I’ve been thinking a lot over the last many months on how to approach the use of varying URL structures in a single multisite installation of WordPress. Another conversation on Twitter tonight reminded me there are quite a few developers out there itching to improve the process. I’m going to attempt to convey my current thoughts here.
Your comment made me realize I need to stop calling it “domain mapping.” This wording stems from the fact that a top-level domain is “mapped” to an existing subdomain or existing subdirectory.
Multisite has historically been a choice between two options: Am I going to organize all of my sites with subdirectories or subdomains?
This is great if the structure of sites you’ll be maintaining on your network is planned this way. The wrench usually appears when an entirely new domain needs to be supported.
It’s at this point when a developer can turn to a plugin solution–likely WPMU Domain Mapping–to map this domain to an existing site in a subdirectory or subdomain structure.
- When a request for `http://newexample.com` is received, load `http://example.com/newexample/` OR
- When a request for `http://newexample.com` is received, load `http://newexample.example.com/`
Of course a more complex requirement may come up at some point that involves something more than just a new domain.
The solution required here is some sort of custom `sunrise.php` file to help route requests combined with some process to store domain and path information for each site into the `wp_blogs` table in the database. I’ll offer the sunrise we’ve started to use at WSU as an example.
This is where the true mapping happens, whether it’s done by WordPress core in `ms-settings.php`, a sunrise file provided by a developer, or by the sunrise file provided by the WPMU Domain mapping plugin. A requested URL is parsed into a domain (host) and a path (subdirectory). This information is then checked against something, likely `wp_blogs`, to determine what `$blog_id` and `$site_id` should be used when loading WordPress.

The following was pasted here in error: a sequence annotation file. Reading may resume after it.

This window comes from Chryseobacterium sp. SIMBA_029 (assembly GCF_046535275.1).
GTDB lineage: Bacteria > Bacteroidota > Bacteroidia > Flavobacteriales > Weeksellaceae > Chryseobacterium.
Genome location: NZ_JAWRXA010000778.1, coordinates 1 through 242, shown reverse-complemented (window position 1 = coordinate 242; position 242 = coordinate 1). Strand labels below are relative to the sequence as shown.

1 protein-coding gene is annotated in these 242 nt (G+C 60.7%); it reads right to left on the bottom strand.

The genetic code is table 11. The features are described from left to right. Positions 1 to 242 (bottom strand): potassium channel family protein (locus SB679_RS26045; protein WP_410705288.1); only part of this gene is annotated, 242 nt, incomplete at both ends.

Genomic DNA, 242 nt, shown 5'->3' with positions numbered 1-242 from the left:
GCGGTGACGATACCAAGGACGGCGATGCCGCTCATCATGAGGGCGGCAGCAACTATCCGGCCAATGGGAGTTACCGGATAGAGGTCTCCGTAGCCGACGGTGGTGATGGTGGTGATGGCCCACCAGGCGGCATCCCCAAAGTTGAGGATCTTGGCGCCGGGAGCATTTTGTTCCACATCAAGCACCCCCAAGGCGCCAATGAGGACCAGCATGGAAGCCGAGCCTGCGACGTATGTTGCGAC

So continues our unfortunate nomenclature. `$blog_id` is telling WordPress what site to load. That site happens to belong to a network which is tied to `$site_id`.
Anyhow. This is how we should think of the entire process:
- When a request for this domain and path is received, use this site’s information when loading WordPress.
Beyond a few sanity driven technical limitations, such as nested subdirectories, we shouldn’t care too much about that domain and path combination. Our primary concern when a request is received is whether or not that domain and path match an existing site in the database. If they do, then we can properly load all of the data associated with that site and it’s parent network.
There are a few additional caveats that will be related as we figure this out:
- Cookie management. If a user is a member of a single site, this should be no trouble. If a user is a member of sites that have different domains, then this becomes a harder issue to account for. One option is to require that user to login twice to access both sites. If we’re good, we can take care of both at once.
- Conflicts. When supporting a mix of domains and subdirectories, we’ll want to make sure that those subdirectories don’t conflict with other possible slugs created with content or by WordPress core. If `http://example.com/` has a page slug of `howdy`, we don’t want to allow the site `http://example.com/howdy/` to be created.
- Allowed characters. A mixture of rules exists in WordPress core at the moment around user and site creation. We’ll want to confirm what characters we want to allow in domains and in paths when sites are created.
I’m not sure if this all helps us figure out what to call it, but I do think something like routing is more apropos than mapping. This is part of a routing process that takes pieces of a requested URL and determines what to output as a response.